Is Gibbard a Realist?

By Schroeter, Laura; Schroeter, Francois | Journal of Ethics & Social Philosophy, August 2005 | Go to article overview

Is Gibbard a Realist?


Schroeter, Laura, Schroeter, Francois, Journal of Ethics & Social Philosophy


COULD THERE BE PEACE at last in metaethics? Early expressivists like Ayer (1946) and Stevenson (1937) took their semantics for moral terms to be the very antithesis of realism about moral discourse. More recently, however, expressivists have become more conciliatory. Simon Blackburn's quasi-realist program, for instance, aims to show that expressivism has the resources to vindicate many of the apparently realist features of normative discourse (Blackburn 1984, 1993a, 1998). In his new book, Thinking How to Live, (1) Allan Gibbard goes a step further and claims he has now bridged the gap between expressivism and realism. Using only expressivist resources, Gibbard thinks he can show that there is a natural property signified by normative terms. So there is no need to choose between expressivism and realism: Gibbard thinks he can have both.

Gibbard's conciliatory gesture is not just a pious hope. Gibbard develops an ingenious and original version of expressivism which is grounded in a detailed and sophisticated exploration of some of the deepest logical and semantic issues in metaethics. Although the semantic account he provides for normative terms takes a distinctively expressivist form, he argues at length that metaethical realism is a natural consequence of this semantic proposal. There is much to admire and much to be learned from Gibbard's probing discussion of these issues. However, we think realists ought to reject Gibbard's claim that he has vindicated realism. Gibbard's proposal, we will argue, fails to capture what is distinctive of the realist's view. The prospects for peace and reconciliation in metaethics, we believe, are much dimmer than Gibbard suggests.

1. Gibbard's new proposal

People disagree widely about what it takes to fall into the extension of normative terms. Some think that what is right to do is what maximizes personal preference, some that it is what matches objective standards of perfection, while many others simply don't have any definite opinion on the matter. Following Moore (1903), Gibbard thinks that these divergences in our standards for deciding what is right pose a challenge for the semantics of normative terms. On the one hand, the definition of what is right may itself involve normative terms. Gibbard thinks normative definitions may provide an analytic equivalence, but they simply postpone the problem of giving a full specification of what it takes to fall into the extension of normative terms. On the other hand, the definition may provide a genuine naturalistic specification of what it takes to be right. But in that case Gibbard thinks the equivalence--although possibly true--won't qualify as an analytic equivalence between naturalistic and normative terms. Competent subjects may rationally doubt or even reject the putative definition. In effect, Gibbard and Moore are appealing to a familiar Fregean cognitive difference principle for individuating concepts. The concepts expressed by "a" and "b" are distinct if a rational subject can doubt the identity "a=b" or, more generally, can accept a sentence schema which involves one term while rejecting the same sentence schema that involves the other (25).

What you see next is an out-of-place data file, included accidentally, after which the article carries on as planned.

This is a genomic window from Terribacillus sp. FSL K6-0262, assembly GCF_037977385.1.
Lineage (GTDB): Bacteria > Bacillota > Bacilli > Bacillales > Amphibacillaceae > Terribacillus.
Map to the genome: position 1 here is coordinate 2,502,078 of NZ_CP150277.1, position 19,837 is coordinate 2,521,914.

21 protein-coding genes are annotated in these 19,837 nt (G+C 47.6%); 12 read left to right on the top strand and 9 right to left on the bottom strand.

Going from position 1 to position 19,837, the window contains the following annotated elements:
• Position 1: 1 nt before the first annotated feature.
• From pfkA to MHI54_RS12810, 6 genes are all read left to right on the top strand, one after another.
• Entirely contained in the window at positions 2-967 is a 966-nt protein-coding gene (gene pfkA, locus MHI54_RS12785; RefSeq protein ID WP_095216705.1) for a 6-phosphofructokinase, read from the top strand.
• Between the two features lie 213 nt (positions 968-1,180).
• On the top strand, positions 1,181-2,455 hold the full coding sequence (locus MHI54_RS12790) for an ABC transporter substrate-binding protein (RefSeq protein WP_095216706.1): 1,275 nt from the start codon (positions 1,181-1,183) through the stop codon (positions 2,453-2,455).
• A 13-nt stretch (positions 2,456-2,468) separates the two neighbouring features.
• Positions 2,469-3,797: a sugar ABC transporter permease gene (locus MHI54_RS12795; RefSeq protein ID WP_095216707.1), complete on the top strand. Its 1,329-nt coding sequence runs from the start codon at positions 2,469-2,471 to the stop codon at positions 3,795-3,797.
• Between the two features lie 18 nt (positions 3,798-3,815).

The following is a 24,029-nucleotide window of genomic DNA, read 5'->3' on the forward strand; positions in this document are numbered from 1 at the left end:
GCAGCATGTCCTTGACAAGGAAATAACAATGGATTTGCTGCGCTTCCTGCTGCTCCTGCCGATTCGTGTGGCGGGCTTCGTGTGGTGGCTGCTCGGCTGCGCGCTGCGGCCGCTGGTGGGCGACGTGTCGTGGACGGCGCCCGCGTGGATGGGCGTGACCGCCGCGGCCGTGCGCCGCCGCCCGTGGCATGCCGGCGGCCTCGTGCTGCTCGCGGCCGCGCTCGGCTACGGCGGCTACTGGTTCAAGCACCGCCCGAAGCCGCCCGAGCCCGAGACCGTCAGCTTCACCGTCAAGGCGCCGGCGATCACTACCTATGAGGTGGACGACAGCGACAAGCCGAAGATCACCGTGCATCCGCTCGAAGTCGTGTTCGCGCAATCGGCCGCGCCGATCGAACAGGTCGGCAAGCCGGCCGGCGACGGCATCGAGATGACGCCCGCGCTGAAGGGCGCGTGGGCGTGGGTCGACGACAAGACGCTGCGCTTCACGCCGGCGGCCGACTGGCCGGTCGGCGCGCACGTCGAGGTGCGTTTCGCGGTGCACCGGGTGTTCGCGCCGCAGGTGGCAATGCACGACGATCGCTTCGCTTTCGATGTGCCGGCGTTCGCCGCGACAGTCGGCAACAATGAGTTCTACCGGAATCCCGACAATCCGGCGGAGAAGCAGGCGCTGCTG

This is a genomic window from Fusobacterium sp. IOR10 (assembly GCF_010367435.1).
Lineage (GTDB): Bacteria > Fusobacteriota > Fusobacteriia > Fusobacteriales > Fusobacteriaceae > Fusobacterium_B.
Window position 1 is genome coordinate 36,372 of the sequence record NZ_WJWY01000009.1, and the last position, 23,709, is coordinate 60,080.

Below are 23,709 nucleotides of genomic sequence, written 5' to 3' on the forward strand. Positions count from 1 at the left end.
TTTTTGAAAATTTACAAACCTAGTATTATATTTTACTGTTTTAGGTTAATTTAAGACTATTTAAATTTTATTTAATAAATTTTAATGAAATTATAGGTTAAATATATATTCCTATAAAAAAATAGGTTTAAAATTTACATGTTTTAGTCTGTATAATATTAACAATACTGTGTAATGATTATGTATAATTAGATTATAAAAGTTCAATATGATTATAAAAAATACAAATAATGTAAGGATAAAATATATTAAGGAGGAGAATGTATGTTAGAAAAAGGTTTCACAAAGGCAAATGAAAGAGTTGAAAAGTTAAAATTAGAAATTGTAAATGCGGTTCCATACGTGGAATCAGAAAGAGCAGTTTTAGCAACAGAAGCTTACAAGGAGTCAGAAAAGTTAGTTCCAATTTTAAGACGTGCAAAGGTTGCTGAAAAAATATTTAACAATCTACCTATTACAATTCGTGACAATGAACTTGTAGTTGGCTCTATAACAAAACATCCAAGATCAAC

The lesson Gibbard is inclined to draw from these Moorean observations is that attempting to provide a naturalistic definition of normative terms is the wrong strategy for the semantics of normative terms. He thinks that a more promising approach is to focus on how these terms are tied to motivation. Roughly, to judge an action right is to have some pro-attitude (or attitude of favoring) toward that action. Consider the following claims: "I think this is truly the best thing we can do, but I don't favor it," or "I favor this action but I don't think it is good," According to Gibbard, both of these claims will strike us prima facie as incoherent in much the same way as "He is a bachelor, but he is married" strikes us as incoherent (29). Thus, Gibbard thinks that motivation internalism is a thesis that passes the Moorean test: it is obvious to minimally competent subjects that judging right entails having the corresponding motivation.

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